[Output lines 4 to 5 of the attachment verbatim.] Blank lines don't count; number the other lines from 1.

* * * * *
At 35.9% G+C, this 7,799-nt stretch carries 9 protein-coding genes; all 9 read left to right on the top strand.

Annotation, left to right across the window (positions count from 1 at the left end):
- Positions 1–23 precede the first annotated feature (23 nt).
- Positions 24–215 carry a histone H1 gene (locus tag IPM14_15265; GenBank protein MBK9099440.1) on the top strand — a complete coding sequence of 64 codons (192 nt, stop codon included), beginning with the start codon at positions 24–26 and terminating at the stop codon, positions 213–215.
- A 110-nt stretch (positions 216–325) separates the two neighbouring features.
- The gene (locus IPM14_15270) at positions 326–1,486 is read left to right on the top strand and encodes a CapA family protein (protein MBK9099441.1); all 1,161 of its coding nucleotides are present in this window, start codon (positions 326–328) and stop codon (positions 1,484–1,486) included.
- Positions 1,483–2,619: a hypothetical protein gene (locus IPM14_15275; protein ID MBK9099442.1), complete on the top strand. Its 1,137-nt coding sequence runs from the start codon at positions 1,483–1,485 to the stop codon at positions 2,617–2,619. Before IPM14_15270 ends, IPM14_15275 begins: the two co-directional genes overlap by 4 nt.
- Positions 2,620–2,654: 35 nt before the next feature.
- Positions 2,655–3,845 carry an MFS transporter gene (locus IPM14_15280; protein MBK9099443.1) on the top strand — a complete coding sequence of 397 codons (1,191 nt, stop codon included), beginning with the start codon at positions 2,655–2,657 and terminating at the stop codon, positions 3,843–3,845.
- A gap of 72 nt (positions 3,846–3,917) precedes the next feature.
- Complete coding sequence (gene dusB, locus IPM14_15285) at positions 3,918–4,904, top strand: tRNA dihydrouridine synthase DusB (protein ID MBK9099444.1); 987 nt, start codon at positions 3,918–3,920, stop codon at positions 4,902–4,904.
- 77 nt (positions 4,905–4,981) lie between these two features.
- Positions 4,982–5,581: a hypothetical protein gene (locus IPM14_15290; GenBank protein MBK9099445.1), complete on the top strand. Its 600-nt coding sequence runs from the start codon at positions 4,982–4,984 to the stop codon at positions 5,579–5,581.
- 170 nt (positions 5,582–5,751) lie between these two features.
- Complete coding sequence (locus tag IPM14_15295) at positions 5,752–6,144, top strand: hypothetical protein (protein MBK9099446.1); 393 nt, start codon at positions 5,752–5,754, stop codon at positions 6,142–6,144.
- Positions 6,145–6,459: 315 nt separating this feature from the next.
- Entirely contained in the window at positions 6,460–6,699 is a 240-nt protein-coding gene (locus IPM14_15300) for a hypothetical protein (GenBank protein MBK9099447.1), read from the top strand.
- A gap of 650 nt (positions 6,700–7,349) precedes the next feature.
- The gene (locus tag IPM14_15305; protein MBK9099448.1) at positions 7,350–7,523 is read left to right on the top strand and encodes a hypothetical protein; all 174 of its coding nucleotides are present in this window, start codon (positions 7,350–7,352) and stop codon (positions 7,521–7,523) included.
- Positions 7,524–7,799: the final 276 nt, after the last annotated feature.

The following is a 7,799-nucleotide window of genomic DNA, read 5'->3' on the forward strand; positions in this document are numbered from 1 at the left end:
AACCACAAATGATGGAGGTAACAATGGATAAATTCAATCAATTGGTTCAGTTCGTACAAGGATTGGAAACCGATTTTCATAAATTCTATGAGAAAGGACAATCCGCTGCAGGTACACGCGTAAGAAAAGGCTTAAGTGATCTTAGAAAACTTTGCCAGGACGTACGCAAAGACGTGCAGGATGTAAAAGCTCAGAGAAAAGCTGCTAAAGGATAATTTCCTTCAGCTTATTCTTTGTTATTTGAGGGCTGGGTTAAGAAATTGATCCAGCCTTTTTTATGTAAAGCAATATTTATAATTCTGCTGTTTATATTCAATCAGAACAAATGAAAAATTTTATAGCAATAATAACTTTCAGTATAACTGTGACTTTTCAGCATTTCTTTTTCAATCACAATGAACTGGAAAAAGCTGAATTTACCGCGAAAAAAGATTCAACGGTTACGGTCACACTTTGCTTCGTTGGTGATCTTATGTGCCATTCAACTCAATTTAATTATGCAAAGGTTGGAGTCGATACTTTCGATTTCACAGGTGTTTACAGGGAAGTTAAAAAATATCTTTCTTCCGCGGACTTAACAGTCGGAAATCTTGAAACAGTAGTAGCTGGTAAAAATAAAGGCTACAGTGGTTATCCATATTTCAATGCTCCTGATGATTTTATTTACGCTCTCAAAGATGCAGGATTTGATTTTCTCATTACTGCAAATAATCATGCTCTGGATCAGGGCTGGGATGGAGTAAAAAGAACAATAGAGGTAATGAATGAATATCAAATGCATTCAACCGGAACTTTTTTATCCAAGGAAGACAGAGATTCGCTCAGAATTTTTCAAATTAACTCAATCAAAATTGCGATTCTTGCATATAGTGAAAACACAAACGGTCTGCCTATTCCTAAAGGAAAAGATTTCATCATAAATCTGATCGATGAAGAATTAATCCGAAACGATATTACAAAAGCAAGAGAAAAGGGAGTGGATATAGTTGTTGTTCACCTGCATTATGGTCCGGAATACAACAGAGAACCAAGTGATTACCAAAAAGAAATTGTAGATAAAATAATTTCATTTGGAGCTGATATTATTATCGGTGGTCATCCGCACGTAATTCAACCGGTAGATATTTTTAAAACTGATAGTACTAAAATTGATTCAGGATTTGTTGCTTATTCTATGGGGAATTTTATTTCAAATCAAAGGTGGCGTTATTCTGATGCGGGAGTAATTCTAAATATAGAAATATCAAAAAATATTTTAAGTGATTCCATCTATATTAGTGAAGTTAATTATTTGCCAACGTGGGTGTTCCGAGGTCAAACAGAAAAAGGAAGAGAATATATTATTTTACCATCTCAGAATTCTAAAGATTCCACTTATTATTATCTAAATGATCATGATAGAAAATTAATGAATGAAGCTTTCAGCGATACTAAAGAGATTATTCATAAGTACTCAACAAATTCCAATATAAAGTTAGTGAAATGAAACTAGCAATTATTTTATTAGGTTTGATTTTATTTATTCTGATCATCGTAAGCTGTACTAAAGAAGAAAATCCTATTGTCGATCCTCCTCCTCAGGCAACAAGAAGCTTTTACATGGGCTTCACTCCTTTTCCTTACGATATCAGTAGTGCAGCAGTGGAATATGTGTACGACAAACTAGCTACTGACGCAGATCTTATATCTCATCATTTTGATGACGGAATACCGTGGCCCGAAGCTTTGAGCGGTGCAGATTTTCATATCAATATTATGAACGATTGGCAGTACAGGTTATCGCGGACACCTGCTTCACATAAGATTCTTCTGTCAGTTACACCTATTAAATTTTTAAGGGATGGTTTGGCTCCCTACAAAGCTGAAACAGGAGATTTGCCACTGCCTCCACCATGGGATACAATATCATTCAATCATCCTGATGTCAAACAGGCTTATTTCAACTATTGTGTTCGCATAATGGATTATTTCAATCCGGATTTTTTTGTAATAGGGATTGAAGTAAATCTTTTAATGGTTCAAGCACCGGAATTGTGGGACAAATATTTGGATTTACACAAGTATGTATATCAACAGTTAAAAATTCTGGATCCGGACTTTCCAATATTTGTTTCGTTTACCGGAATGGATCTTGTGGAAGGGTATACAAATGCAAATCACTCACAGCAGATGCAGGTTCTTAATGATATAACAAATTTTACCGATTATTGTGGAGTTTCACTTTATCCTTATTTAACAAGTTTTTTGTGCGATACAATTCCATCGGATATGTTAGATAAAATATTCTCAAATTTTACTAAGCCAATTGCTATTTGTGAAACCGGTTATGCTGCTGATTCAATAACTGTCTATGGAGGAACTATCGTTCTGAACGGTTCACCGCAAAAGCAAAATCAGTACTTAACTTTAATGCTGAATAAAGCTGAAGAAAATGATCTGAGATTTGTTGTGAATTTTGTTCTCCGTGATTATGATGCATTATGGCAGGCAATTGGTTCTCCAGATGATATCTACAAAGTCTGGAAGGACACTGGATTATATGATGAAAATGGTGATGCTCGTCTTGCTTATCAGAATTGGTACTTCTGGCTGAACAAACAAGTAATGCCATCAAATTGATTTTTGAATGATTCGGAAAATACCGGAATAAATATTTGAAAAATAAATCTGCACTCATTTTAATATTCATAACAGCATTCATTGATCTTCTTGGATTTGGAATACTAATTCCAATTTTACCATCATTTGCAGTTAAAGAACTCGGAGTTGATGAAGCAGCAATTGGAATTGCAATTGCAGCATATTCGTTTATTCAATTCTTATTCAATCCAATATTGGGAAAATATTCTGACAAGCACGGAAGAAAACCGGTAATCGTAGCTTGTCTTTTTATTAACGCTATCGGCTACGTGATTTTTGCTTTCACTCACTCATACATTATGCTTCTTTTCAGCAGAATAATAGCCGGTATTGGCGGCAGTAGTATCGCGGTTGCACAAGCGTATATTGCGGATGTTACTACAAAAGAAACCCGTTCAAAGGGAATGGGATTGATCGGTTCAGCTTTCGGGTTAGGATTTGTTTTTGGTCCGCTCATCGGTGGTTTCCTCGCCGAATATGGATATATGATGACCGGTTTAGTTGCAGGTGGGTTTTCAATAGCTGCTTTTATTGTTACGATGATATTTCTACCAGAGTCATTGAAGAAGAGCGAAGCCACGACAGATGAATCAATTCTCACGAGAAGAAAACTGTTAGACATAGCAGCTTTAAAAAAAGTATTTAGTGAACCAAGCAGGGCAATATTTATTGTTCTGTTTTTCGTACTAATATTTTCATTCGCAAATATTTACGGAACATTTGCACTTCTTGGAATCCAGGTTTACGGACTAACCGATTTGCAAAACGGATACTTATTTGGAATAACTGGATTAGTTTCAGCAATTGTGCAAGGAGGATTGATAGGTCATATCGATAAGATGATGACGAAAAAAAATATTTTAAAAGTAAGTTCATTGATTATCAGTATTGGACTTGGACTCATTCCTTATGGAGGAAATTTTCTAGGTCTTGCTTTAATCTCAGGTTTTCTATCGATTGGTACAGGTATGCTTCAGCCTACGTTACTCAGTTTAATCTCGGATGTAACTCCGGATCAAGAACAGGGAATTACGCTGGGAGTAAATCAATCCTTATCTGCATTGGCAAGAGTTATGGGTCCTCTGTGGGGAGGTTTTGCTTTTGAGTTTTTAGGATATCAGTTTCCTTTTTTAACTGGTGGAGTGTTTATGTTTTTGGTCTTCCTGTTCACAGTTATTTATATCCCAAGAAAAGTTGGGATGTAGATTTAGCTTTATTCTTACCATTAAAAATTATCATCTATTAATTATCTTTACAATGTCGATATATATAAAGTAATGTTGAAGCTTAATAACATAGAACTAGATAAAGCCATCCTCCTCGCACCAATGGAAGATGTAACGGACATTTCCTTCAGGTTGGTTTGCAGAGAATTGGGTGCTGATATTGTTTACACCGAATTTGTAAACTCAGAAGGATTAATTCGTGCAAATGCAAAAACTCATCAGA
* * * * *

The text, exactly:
- Positions 24–215 carry a histone H1 gene (locus tag IPM14_15265; GenBank protein MBK9099440.1) on the top strand — a complete coding sequence of 64 codons (192 nt, stop codon included), beginning with the start codon at positions 24–26 and terminating at the stop codon, positions 213–215.
- A 110-nt stretch (positions 216–325) separates the two neighbouring features.